Which medications in the drug class Antibiotics are used in the treatment of Septic Shock?

Updated: Oct 07, 2020
  • Author: Andre Kalil, MD, MPH; Chief Editor: Michael R Pinsky, MD, CM, Dr(HC), FCCP, FAPS, MCCM  more...
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Answer

Antibiotics

Early empiric antibiotic therapy is the only other proven medical treatment in septic shock. Use of broad-spectrum or multiple antibiotics provides the necessary wide coverage. In children who are immunocompetent, monotherapy with a third-generation cephalosporin (eg, cefotaxime, ceftriaxone, or ceftazidime) is possible. In immunocompetent adults, an antipseudomonal penicillin or carbapenem is used as monotherapy.

Penicillinase-resistant synthetic penicillins and a third-generation cephalosporin are used for combination therapy in children. Combination therapy in adults involves a third-generation cephalosporin plus anaerobic coverage (ie, clindamycin or metronidazole) or a fluoroquinolone plus clindamycin. All antibiotics should initially be administered IV.

Cefotaxime (Claforan)

Cefotaxime is a third-generation cephalosporin with broad-spectrum gram-negative activity. It has lower efficacy against gram-positive organisms and higher efficacy against resistant organisms. Cefotaxime is used to treat against an increasing prevalence of penicillinase-producing microorganisms. This agent inhibits bacterial cell-wall synthesis by binding to 1 or more penicillin-binding proteins. Cell-wall autolytic enzymes lyse bacteria, and cell-wall assembly is arrested.

Ticarcillin-clavulanate (Timentin)

Ticarcillin-clavulanate consists of an antipseudomonal penicillin plus a beta-lactamase inhibitor that provides coverage against most gram-positive organisms (except for variable coverage against Staphylococcus epidermidis and no coverage against methicillin-resistant Staphylococcus aureus [MRSA]), gram-negative organisms, and anaerobes.

Piperacillin-tazobactam (Zosyn)

Piperacillin-tazobactam inhibits the biosynthesis of cell-wall mucopeptide and is effective during the stage of active multiplication. It has antipseudomonal activity.

Imipenem-cilastatin (Primaxin)

Imipenem-cilastatin is a carbapenem with activity against most gram-positive organisms (except MRSA), gram-negative organisms, and anaerobes. It is used for treatment of multiple organism infections in which other agents do not have wide-spectrum coverage or are contraindicated because of their potential for toxicity.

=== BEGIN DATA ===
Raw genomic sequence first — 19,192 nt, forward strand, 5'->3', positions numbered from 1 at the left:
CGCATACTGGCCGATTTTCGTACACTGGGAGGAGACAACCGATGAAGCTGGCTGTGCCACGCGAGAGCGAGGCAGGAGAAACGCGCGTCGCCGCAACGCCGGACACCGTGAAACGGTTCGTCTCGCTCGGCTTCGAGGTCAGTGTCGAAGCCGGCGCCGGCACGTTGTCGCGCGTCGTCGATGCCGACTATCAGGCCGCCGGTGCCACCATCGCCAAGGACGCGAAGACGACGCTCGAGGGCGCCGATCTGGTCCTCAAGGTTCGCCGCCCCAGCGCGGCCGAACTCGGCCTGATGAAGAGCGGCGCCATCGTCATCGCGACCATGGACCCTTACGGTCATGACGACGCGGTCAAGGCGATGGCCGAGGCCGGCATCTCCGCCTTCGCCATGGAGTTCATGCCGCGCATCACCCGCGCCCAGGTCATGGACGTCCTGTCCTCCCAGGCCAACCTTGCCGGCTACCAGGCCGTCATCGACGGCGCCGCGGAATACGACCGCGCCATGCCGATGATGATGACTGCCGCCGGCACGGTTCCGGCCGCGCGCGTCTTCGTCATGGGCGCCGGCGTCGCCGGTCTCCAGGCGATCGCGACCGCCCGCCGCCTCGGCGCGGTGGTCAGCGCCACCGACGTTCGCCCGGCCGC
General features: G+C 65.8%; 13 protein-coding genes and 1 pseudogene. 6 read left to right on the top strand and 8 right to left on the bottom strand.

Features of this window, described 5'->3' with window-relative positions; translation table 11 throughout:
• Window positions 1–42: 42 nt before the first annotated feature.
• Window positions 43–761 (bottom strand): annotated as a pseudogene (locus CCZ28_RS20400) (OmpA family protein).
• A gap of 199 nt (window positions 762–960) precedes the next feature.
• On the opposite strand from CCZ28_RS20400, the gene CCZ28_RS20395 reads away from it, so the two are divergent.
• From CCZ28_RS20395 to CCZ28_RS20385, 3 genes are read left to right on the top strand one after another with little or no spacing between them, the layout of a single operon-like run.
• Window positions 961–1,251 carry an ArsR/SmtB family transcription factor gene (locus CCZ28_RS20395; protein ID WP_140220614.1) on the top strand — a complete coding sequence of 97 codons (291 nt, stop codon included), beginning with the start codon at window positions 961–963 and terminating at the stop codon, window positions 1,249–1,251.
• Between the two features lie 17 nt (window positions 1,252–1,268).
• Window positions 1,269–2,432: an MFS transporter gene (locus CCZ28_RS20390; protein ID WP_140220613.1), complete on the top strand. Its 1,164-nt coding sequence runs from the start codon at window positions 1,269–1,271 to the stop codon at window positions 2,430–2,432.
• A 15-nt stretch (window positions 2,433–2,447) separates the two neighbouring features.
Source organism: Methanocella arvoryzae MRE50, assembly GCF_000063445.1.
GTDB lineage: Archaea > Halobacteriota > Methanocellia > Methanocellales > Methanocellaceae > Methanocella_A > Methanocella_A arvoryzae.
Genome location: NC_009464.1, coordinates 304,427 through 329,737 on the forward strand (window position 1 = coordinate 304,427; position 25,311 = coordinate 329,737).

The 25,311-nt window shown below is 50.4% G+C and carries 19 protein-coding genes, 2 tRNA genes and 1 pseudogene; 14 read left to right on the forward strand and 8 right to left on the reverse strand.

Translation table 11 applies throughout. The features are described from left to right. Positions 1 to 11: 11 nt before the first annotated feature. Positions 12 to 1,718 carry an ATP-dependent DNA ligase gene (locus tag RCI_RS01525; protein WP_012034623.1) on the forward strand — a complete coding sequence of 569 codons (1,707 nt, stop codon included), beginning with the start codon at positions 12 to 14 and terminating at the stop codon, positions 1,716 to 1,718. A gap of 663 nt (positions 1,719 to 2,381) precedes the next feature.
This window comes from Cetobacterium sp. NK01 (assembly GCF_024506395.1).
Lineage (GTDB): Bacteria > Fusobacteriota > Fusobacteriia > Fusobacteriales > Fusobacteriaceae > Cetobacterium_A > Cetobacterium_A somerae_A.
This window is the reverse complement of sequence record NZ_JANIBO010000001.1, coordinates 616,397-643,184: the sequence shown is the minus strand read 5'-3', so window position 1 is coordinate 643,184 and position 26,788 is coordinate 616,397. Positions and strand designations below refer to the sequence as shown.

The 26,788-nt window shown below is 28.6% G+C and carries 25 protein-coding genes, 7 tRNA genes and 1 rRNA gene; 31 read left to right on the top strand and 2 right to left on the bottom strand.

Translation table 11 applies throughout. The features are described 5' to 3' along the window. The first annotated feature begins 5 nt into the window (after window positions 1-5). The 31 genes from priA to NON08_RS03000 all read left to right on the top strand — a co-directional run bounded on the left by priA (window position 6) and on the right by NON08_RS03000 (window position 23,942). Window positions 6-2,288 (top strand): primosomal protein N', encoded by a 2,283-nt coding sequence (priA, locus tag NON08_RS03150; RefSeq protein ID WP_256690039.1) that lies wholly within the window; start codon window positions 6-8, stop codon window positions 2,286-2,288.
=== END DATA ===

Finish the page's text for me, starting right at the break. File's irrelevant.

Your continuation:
Meropenem (Merrem)

Meropenem is a carbapenem with slightly increased activity against gram-negative organisms and slightly decreased activity against staphylococci and streptococci relative to imipenem. Compared with imipenem, it is less likely to cause seizures and better able to penetrate the blood-brain barrier.

Clindamycin (Cleocin)

Clindamycin is primarily used for its activity against anaerobes. It has some activity against Streptococcus species and methicillin-sensitive S aureus (MSSA).

Metronidazole (Flagyl)

Metronidazole is an imidazole ring-based antibiotic that is active against various anaerobic bacteria and protozoa. It is usually combined with other antimicrobial agents, except when used for Clostridium difficile enterocolitis, in which monotherapy is appropriate.

Ceftriaxone (Rocephin)

Ceftriaxone is a third-generation cephalosporin with broad-spectrum, gram-negative activity. It has lower efficacy against gram-positive organisms and higher efficacy against resistant organisms. Ceftriaxone is used for increasing prevalence of penicillinase-producing microorganisms. It inhibits bacterial cell-wall synthesis by binding to 1 or more penicillin-binding proteins. Cell-wall autolytic enzymes lyse bacteria, and cell-wall assembly is arrested.

Ciprofloxacin (Cipro)

Ciprofloxacin is a fluoroquinolone with variable activity against Streptococcus species, activity against methicillin-sensitive S aureus and Staphylococcus epidermidis, activity against most gram-negative organisms, and no activity against anaerobes. It is a synthetic broad-spectrum antibacterial compounds with a novel mechanism of action, targeting bacterial topoisomerase II and IV, thus leading to a sudden cessation of DNA replication. Oral bioavailability is near 100%.

Cefepime (Maxipime)

Cefepime is a fourth-generation cephalosporin. It has gram-negative coverage comparable to that of ceftazidime but has better gram-positive coverage (comparable to that of ceftriaxone). Cefepime is active against Pseudomonas species. It has increased effectiveness against extended-spectrum beta lactamase (ESBL)-producing organisms. Its poor capacity to cross the blood-brain barrier precludes its use for treatment of meningitis.

Levofloxacin (Levaquin)

Levofloxacin is a fluoroquinolone with excellent gram-positive and gram-negative coverage. It is an excellent agent for pneumonia and has excellent abdominal coverage as well. Its high urine concentration necessitates reduced dosing in urinary tract infection.

Vancomycin

Vancomycin provides gram-positive coverage and good hospital-acquired MRSA coverage. It is being used increasingly often because of the high incidence of MRSA. Vancomycin should be given to all septic patients with indwelling catheters or devices. It is advisable for skin and soft-tissue infections.


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